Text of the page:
Nearly one year after an extensive “price tag” attack resulted in the slashed tires of 28 vehicles and racist graffiti in Abu Ghosh, police announced Sunday the arrests and indictments of two teenage suspects charged in the nationalistically motivated hate crime.
The incident, which took place during the early morning hours of June 18, 2013, made national headlines and rocked the peaceful village, located west of Jerusalem, which has long been heralded as a model of Jewish-Arab coexistence.
In addition to the spate of vandalized cars, the words “Racism or Assimilation” and “Arabs Out” were also painted on a wall near the crime scene.
One of the damaged cars belonged to former Knesset speaker Avraham Burg, who had left the vehicle with a friend for repairs.
According to police, both suspects – who have since turned 18 – are from the Yitzhar settlement, near Nablus, and were arrested on May 20 following a protracted undercover investigation by Israel Police.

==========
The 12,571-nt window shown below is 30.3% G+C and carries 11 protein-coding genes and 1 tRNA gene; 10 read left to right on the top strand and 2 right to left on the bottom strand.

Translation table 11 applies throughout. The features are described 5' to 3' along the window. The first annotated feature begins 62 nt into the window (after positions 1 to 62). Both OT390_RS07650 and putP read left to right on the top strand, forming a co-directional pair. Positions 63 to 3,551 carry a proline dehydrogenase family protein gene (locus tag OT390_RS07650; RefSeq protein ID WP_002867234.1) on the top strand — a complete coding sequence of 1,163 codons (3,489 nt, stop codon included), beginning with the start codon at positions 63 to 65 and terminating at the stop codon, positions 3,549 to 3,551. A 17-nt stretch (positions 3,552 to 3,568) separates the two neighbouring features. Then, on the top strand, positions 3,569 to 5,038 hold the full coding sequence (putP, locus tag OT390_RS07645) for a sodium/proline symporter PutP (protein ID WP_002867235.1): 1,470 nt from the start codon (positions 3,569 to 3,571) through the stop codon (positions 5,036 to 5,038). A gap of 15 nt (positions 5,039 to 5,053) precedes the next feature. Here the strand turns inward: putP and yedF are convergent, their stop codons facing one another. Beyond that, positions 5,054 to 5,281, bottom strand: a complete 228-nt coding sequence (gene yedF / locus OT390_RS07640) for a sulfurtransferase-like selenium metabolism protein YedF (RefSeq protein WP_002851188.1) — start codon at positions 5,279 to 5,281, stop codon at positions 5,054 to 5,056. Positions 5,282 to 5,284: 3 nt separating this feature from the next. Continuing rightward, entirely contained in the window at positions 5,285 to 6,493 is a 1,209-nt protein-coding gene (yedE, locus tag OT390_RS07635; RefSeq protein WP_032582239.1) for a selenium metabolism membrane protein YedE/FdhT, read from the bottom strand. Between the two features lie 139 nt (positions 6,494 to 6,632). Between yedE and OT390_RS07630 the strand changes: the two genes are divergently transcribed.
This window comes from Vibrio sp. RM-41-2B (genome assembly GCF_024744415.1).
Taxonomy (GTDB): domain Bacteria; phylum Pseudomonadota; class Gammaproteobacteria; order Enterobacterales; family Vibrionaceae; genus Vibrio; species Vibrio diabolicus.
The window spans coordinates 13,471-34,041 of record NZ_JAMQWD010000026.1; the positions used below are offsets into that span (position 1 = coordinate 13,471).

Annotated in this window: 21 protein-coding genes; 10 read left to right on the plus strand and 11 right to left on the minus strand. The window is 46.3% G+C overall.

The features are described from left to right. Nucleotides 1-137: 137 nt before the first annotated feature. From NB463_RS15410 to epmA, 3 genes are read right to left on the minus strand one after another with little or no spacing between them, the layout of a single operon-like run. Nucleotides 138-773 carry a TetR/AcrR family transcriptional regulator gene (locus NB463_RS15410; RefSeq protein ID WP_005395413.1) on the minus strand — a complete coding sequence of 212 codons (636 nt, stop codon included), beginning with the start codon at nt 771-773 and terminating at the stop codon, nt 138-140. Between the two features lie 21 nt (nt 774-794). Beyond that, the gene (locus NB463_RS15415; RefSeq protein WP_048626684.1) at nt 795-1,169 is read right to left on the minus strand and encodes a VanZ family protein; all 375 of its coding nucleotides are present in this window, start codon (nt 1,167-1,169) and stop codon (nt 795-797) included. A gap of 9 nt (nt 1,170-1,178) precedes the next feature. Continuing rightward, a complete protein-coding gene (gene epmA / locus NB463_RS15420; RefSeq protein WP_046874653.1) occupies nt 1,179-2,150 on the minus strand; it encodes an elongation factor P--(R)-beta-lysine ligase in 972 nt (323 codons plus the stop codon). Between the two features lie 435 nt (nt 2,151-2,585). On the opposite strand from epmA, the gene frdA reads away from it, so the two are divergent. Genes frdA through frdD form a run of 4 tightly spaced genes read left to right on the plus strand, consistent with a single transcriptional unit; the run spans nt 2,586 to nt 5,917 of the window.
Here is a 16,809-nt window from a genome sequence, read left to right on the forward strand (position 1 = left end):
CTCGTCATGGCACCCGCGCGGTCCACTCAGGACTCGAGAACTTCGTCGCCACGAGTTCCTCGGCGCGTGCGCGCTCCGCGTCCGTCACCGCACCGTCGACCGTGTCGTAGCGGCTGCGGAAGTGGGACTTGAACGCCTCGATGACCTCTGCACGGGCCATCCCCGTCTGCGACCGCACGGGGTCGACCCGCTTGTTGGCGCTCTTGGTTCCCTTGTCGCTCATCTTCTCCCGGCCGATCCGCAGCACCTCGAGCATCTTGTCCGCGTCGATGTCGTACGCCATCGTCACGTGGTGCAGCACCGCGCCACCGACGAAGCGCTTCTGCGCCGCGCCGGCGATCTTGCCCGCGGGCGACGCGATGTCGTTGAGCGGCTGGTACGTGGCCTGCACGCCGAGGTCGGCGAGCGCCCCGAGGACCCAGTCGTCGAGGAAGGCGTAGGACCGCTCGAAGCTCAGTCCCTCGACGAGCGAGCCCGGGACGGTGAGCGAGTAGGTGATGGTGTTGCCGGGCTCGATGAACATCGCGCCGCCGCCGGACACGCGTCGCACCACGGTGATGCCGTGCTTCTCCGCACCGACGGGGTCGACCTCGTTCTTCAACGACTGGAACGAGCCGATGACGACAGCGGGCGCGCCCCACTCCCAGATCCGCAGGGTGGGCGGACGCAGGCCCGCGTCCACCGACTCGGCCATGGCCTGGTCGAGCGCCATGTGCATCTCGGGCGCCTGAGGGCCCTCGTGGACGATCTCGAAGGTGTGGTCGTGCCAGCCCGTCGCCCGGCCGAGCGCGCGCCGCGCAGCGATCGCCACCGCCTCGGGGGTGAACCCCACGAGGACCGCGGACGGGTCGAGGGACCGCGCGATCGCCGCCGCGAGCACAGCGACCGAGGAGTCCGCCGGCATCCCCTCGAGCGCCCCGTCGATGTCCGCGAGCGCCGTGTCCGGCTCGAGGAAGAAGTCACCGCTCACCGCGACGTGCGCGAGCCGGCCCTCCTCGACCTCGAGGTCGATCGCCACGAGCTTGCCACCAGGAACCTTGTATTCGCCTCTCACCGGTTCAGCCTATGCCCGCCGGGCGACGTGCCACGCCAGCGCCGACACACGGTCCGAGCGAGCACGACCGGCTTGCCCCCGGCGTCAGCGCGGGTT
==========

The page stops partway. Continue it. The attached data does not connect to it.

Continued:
While details of the investigation are under gag order, Police spokesman Micky Rosenfeld said one of the two assailants was indicted at Jerusalem District Court on Sunday morning, while an indictment against the other suspect is imminent.
“This incident caused a lot of damage in relations between [Jews and Arabs],” said Rosenfeld.
“After a serious undercover investigation by police, a strong case has been built against the suspects.”
Both teenagers have remained in police custody since their May arrests. They will be charged as minors for incitement, damage to property and intention to cause damage to Arab-Israeli property, police said.
Rosenfeld said the ringleader, who was indicted on Sunday, has refused to cooperate with police since being apprehended.
Following the crime, residents of Abu Ghosh described the episode as “the first attack of its kind.”